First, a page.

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Children of the Storm (Amelia Peabody Series #15)

Children of the Storm (Amelia Peabody Series #15)

4.6 34
by Elizabeth Peters

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A Great War has ended, but evil still casts a long shadow over a violence-scarred land. One woman -- an adventurer and archaeologist with a brilliant mind -- must now confront a dreadful adversary more fiendish and formidable than any she has ever encountered. But by doing so, she may be feeding the flames of a devastating firestorm that threatens the fragile lives


A Great War has ended, but evil still casts a long shadow over a violence-scarred land. One woman -- an adventurer and archaeologist with a brilliant mind -- must now confront a dreadful adversary more fiendish and formidable than any she has ever encountered. But by doing so, she may be feeding the flames of a devastating firestorm that threatens the fragile lives of the tender and innocent.

Editorial Reviews

The Barnes & Noble Review
Bestselling author Elizabeth Peters has delighted historical mystery fans with the adventures of Victorian Egyptologist Amelia Peabody, a strong-willed woman with a talent for foiling criminals, for many years. Though the antiquities she loves remain the same, Amelia's world has changed a lot since her first visit to Egypt in 1884, and over her career, Amelia has gone from being an unconventional spinster to an independent-minded wife and a rather unorthodox mother. Now, as her 15th adventure, Children of the Storm, begins in 1919 -- one year after the end of the First World War -- Amelia has morphed again, this time into a delightfully eccentric grandmother. But her insatiable curiosity and passion for justice are as strong as ever, and that means her new season of excavation with her ever-expanding extended family is sure to uncover trouble…. Sue Stone
The New York Times
Peters has always known how to romance us; but by letting history sweep through her fanciful tale, she also proves herself a conscientious scholar. — Marilyn Stasio
Publishers Weekly
A fast-moving, intrigue-filled plot propels MWA Grand Master Peters's 15th novel (after 2002's The Golden One) to feature beloved archeologist and amateur sleuth Amelia Peabody Emerson. The end of WWI offers Amelia, now a grandmother, and her family little respite when mysterious events start to plague friends, allies and coworkers. One person dies after suddenly turning to religion, while others fall victim to sabotage. Valuable artifacts go missing, and Amelia's son Ramses is lured into a bizarre encounter with a woman who appears to be the living embodiment of the goddess Hathor. Given the growing unrest against British rule in Egypt, Amelia has to wonder if politics are behind the strange occurrences. In addition, the clan has made many enemies over the course of their adventures. While the preface does a good job of outlining the characters and their complicated connections, the previous 14 novels covered a lot of ground that new readers will find challenging to master. Nonetheless, this is an enjoyable read in its own right, powered by evocative depictions of 1919 Egypt and the engaging voice of Amelia herself-a bright, independent woman, who relishes her role as family matriarch. Her affectionate, give-and-take relationship with her Egyptologist husband, Emerson, continues to enchant. Agent, Dominick Abel. (Apr. 1) Forecast: To honor Barbara Mertz (aka Elizabeth Peters), the publisher will kick off the publicity campaign with a party at "Shepheard's Hotel in Cairo" (aka New York City's Plaza Hotel). Expect another run up bestseller lists. Copyright 2003 Reed Business Information.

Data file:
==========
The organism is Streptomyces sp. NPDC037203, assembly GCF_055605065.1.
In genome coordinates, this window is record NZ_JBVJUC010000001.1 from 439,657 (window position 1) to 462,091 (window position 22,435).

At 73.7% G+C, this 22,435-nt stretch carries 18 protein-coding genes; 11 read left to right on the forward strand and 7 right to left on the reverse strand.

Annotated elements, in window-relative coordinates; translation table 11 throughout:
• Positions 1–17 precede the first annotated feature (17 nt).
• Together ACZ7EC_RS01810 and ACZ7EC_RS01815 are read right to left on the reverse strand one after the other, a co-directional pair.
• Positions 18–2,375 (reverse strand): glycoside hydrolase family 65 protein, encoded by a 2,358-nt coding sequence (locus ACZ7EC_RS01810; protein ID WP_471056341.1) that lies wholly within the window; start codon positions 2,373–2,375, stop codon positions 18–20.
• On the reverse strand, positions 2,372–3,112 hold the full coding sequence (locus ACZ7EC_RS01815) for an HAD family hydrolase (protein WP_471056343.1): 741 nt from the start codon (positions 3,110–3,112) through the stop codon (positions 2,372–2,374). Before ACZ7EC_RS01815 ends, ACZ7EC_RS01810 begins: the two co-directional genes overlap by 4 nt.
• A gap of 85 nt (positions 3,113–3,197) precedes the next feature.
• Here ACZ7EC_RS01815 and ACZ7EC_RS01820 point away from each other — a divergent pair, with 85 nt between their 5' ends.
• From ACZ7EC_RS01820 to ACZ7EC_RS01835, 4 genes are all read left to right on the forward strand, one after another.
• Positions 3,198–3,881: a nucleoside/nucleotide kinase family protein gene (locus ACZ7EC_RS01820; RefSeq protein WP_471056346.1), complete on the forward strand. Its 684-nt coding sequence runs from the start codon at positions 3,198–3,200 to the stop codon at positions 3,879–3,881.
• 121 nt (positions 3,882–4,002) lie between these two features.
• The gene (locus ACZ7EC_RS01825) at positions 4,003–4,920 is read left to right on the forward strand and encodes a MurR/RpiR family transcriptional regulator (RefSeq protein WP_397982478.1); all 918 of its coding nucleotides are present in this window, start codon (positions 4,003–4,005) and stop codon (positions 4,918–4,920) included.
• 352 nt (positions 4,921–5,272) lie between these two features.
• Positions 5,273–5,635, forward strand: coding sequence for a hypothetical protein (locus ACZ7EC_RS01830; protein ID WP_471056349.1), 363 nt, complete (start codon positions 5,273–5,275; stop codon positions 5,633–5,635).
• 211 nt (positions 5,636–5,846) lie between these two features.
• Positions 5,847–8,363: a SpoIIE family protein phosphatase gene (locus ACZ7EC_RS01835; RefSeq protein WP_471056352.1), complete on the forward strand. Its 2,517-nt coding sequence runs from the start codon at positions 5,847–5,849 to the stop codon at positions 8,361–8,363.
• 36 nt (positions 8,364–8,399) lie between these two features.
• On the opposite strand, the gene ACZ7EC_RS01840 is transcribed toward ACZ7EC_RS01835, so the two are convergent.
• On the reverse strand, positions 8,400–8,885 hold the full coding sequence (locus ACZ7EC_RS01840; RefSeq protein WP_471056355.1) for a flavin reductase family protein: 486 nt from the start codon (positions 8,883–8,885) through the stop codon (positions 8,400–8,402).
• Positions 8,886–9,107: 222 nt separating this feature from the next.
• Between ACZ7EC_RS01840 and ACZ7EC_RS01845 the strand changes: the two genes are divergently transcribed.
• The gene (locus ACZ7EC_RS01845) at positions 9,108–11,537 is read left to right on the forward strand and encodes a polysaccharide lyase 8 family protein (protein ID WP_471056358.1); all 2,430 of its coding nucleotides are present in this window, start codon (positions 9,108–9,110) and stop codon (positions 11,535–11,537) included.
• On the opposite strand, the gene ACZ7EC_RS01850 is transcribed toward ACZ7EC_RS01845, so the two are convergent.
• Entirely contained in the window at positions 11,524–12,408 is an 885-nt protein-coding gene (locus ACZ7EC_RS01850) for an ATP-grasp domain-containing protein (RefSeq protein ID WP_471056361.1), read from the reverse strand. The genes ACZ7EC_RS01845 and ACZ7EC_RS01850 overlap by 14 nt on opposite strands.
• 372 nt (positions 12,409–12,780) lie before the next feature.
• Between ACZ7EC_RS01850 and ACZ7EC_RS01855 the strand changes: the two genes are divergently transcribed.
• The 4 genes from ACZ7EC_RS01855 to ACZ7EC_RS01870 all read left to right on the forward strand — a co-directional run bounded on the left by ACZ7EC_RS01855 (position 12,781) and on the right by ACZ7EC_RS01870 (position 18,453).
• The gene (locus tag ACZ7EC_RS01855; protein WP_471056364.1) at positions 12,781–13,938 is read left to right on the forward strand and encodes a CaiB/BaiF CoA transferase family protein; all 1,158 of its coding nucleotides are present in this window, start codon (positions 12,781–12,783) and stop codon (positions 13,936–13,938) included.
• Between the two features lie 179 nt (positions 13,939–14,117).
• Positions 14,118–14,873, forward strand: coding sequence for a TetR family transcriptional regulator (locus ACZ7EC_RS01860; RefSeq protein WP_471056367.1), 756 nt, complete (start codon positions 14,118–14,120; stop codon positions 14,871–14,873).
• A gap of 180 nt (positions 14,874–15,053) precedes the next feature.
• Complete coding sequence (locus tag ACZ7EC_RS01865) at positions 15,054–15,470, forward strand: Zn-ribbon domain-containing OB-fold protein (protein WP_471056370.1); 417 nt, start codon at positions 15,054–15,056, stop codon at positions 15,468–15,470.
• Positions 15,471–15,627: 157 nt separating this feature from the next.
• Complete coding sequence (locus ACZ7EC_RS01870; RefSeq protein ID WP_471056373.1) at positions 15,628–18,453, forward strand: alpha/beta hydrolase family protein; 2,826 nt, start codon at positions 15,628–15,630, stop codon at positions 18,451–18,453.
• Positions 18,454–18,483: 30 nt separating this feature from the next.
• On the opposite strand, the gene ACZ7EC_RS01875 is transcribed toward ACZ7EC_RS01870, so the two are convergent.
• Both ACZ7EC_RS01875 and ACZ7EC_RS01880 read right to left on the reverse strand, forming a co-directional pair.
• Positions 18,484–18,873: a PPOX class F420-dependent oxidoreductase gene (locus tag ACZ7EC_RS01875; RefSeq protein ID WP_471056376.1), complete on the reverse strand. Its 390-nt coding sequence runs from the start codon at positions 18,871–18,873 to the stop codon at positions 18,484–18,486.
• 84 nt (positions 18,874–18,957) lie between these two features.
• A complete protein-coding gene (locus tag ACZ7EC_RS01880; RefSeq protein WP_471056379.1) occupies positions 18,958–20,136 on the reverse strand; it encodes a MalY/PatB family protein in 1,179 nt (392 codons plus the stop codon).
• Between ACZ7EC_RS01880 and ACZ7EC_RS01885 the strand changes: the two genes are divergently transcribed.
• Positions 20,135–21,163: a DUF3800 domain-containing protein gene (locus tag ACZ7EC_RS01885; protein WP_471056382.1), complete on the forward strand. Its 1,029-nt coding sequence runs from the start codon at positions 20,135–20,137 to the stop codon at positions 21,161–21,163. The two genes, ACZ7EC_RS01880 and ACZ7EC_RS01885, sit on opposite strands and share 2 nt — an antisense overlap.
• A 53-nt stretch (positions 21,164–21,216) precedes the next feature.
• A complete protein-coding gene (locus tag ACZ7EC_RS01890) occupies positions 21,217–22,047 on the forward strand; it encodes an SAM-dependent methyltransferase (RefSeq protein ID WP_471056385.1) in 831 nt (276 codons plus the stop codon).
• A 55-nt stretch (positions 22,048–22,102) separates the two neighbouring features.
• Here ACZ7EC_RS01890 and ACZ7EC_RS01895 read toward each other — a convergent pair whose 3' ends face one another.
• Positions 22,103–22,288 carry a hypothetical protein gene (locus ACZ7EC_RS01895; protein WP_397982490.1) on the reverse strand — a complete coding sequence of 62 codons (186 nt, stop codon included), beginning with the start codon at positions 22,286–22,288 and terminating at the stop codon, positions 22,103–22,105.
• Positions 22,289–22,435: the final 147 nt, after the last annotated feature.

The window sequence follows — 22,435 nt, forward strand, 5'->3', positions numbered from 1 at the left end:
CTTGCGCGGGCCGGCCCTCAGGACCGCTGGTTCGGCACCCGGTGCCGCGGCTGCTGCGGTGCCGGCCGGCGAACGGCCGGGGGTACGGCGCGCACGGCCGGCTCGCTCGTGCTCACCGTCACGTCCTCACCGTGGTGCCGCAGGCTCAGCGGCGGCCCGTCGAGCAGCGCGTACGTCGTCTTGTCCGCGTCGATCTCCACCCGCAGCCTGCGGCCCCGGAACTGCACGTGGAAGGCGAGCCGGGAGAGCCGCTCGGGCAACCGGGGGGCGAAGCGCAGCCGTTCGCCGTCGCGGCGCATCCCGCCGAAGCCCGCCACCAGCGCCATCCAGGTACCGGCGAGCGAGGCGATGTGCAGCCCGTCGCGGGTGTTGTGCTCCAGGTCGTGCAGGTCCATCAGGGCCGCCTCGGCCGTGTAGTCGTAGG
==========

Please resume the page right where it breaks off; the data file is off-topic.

Library Journal
In the latest and welcome addition to Peters's popular Amelia Peabody mystery series, World War I has finally ended, and the Emerson clan has returned to their excavations in Egypt. The family has expanded a bit, with the addition of Ramses and Nefret's precocious (naturally) two-year-old twins, Charla and Davy. Amelia, not one to let being a grandmother slow her down, immediately plunges into investigating the sudden disappearance of an archaeologist, along with valuable jewelry stolen from an excavation. The jewelry was promised to the museum in Cairo, and Amelia hopes to retrieve it before the authorities discover the theft. Meanwhile, a nemesis from the past reemerges: the "young serpent who also had poisoned fangs." This wickedly entertaining tale from the prolific Peters is an essential purchase for all public libraries. [Previewed in Prepub Alert, LJ 12/02].-Laurel Bliss, Yale Arts Lib., New Haven, CT Copyright 2003 Reed Business Information.
School Library Journal